Boas, Teit, Hill-Tout, Barbeau, Swanton, Jenness, the luminaries of field research in British Columbia, are discussed here in A Guide to B.C. Indian Myth and Legend, and their work in Indian folklore evaluated. Other scholars, amateurs and Native informants of the past and present are given ample consideration, making this book a comprehensive survey of myth collecting in B.C. The aim is to reveal the true extent of this neglected body of world literature, and to begin to sort out the more valuable texts from those damaged in transmission. A Guide to B.C. Indian Myth and Legend is a valuable reference tool for beginning or advanced students of anthropology, and an absorbing look at the research process itself.
About the author
Ralph Maud is Emeritus Professor of English and Associate of the Institute for the Humanities at Simon Fraser University. He founded the Charles Olson Literary Society. He is the author of Charles Olson Reading (1996) and the editor of The Selected Letters of Charles Olson (2000.) He has edited much of Dylan Thomas’s work, including The Notebook Poems 1930–1934 and The Broadcasts, and is co-editor, with Walford Davies, of Dylan Thomas: The Collected Poems, 1934–1953 and Under Milk Wood. Maud is also the editor of The Salish People: Volumes I, II, III & IV by pioneer ethnographer Charles Hill-Tout. He has been a contributing editor to Coast Salish Essays by Wayne Suttles, The Chilliwacks and Their Neighbours by Oliver Wells, and is the author of A Guide to B.C. Indian Myth and Legend, and The Porcupine Hunter and Other Stories—a collection of Henry W. Tate’s stories in Tate’s original English, which grew out of his survey of Franz Boas’s Tsimshian work, published as an article: “The Henry Tate-Franz Boas Collaboration on Tsimshian Mythology” in American Ethnologist. Maud’s subsequently published book, Transmission Difficulties: Franz Boas and Tsimshian Mythology, expands further on the relationship between Henry Tate and Franz Boas.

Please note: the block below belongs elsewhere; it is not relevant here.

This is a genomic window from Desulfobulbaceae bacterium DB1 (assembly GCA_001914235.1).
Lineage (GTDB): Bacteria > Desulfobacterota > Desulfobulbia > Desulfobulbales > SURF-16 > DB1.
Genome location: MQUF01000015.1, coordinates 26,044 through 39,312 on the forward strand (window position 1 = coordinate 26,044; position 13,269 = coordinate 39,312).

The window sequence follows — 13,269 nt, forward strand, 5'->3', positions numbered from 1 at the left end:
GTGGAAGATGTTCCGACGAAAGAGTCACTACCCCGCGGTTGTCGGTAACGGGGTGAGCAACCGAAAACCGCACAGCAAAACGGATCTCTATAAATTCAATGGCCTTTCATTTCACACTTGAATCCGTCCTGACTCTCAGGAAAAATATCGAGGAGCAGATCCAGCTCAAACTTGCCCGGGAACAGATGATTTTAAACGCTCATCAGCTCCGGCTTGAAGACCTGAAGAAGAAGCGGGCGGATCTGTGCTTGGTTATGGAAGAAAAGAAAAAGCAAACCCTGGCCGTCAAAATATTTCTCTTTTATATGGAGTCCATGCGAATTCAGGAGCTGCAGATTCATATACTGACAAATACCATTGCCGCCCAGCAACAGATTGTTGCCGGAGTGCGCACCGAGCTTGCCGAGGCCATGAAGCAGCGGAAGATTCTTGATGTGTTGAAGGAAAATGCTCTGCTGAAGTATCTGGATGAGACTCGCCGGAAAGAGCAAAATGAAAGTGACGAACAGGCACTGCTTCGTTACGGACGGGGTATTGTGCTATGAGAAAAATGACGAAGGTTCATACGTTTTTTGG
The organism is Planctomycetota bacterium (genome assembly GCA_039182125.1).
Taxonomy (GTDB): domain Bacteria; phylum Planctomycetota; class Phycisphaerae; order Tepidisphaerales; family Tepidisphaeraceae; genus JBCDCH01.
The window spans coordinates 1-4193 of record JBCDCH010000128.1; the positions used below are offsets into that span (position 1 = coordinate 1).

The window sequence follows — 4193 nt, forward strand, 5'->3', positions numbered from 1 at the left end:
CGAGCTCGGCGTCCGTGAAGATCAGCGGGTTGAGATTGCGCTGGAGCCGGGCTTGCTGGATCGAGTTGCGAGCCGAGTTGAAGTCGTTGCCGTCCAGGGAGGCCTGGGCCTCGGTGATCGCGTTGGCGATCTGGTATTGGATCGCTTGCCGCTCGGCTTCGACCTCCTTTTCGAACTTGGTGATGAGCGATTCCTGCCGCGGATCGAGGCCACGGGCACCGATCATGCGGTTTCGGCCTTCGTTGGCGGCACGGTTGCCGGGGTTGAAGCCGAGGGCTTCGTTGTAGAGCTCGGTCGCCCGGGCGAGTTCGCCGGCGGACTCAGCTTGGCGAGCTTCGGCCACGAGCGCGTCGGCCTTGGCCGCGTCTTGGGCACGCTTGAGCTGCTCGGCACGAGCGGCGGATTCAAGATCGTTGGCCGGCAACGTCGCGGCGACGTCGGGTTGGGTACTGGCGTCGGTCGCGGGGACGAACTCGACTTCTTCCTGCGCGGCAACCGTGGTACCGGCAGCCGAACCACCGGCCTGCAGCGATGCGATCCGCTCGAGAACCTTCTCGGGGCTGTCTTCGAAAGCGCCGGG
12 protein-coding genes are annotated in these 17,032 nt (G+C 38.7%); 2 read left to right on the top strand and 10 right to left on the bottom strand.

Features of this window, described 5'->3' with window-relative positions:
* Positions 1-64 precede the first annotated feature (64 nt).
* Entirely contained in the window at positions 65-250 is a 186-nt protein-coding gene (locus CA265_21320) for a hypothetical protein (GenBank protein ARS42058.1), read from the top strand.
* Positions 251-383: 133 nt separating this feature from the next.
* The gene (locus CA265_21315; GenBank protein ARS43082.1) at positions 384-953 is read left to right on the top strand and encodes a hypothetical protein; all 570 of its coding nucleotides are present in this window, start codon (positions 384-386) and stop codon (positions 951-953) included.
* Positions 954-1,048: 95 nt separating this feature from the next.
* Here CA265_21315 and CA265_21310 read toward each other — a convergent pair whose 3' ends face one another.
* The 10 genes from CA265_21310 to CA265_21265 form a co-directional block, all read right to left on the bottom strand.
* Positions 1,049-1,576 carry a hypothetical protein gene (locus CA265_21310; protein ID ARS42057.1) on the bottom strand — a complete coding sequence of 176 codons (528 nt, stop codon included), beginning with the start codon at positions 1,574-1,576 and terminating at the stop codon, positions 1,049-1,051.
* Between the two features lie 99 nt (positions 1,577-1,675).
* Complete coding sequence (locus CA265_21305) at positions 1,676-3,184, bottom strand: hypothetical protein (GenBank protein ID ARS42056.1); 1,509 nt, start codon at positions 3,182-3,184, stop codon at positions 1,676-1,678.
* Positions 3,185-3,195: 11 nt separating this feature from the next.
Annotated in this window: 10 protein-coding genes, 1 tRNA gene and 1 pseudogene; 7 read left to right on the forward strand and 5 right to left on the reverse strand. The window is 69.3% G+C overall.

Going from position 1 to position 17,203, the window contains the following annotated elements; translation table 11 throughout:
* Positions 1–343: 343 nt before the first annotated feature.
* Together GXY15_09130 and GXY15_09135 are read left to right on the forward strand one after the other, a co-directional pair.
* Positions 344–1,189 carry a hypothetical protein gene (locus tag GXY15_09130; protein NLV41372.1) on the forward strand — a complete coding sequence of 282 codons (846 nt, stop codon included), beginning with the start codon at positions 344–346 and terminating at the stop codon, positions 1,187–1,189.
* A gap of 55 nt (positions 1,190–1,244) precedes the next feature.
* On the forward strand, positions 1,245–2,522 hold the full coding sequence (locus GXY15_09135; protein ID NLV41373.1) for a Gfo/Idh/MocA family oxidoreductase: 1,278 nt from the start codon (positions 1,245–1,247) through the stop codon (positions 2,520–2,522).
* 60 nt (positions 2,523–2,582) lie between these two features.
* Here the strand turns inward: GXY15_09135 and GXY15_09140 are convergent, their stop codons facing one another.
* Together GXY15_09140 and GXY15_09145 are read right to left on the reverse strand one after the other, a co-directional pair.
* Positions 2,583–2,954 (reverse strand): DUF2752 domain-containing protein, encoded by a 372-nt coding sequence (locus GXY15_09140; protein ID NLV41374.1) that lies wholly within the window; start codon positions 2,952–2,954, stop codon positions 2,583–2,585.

?Important not for what it might tell us about Indian culture in the past, but for what these myths may tell us about our society. This book goes some way toward that goal.?
? Vancouver Sun
Other titles by Ralph Maud
The Salish People: Volume IV
The Sechelt and South-Eastern Tribes of Vancouver Island
The Salish People: Volume II
The Salish People volume III
The Porcupine Hunter and Other Stories
The Later Letters
Lectures and Interviews
Charles Olson at the Harbor
Poet to Publisher
Charles Olson's Correspondence with Donald Allen
Where Have the Old Words Got Me?
Explications of Dylan Thomas's Collected Poems
Franz Boas and Tsimshian Mythology